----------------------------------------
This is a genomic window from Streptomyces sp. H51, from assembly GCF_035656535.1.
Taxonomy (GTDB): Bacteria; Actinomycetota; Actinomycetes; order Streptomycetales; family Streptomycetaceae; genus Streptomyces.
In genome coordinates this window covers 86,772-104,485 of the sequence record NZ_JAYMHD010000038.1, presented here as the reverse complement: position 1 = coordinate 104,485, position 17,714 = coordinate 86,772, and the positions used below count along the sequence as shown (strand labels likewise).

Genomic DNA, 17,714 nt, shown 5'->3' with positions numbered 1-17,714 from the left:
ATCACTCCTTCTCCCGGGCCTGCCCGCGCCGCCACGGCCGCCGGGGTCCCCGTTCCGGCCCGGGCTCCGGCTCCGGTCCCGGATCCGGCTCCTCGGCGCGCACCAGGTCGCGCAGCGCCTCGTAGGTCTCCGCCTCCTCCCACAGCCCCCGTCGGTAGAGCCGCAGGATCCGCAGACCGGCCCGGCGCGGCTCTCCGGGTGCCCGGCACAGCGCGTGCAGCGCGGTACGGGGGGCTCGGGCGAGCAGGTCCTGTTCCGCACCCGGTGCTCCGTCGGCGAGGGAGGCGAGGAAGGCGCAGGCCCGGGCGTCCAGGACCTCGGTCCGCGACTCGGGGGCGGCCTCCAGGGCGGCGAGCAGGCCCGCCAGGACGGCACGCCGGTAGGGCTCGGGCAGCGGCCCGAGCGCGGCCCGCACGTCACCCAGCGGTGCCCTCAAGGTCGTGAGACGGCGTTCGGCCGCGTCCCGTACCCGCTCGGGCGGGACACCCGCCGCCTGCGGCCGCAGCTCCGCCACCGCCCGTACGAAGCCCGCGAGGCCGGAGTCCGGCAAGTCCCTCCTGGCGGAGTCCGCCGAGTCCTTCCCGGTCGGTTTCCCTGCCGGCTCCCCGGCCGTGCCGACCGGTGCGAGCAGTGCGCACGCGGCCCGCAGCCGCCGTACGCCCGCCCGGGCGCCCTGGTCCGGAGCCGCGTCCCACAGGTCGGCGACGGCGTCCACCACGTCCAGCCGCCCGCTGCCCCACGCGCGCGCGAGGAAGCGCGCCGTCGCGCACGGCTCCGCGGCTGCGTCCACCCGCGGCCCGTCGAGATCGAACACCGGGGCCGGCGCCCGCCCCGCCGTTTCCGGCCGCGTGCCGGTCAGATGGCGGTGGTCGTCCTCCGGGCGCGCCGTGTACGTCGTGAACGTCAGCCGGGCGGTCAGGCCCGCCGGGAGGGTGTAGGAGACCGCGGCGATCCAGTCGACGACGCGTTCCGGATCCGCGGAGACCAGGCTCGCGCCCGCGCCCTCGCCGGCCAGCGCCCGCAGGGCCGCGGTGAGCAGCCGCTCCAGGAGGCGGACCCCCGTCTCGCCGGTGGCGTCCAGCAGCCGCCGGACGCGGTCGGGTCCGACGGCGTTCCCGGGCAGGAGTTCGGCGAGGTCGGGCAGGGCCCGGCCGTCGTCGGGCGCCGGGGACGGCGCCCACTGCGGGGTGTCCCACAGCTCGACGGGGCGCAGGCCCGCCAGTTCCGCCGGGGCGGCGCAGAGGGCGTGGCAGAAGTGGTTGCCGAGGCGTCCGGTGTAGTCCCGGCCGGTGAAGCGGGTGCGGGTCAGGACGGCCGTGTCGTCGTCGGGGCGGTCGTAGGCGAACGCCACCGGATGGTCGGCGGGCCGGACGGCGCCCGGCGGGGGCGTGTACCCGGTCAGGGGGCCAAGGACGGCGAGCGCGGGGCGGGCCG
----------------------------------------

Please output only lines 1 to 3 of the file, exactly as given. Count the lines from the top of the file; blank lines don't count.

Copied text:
This is a genomic window from Streptomyces sp. H51, from assembly GCF_035656535.1.
Taxonomy (GTDB): Bacteria; Actinomycetota; Actinomycetes; order Streptomycetales; family Streptomycetaceae; genus Streptomyces.
In genome coordinates this window covers 86,772-104,485 of the sequence record NZ_JAYMHD010000038.1, presented here as the reverse complement: position 1 = coordinate 104,485, position 17,714 = coordinate 86,772, and the positions used below count along the sequence as shown (strand labels likewise).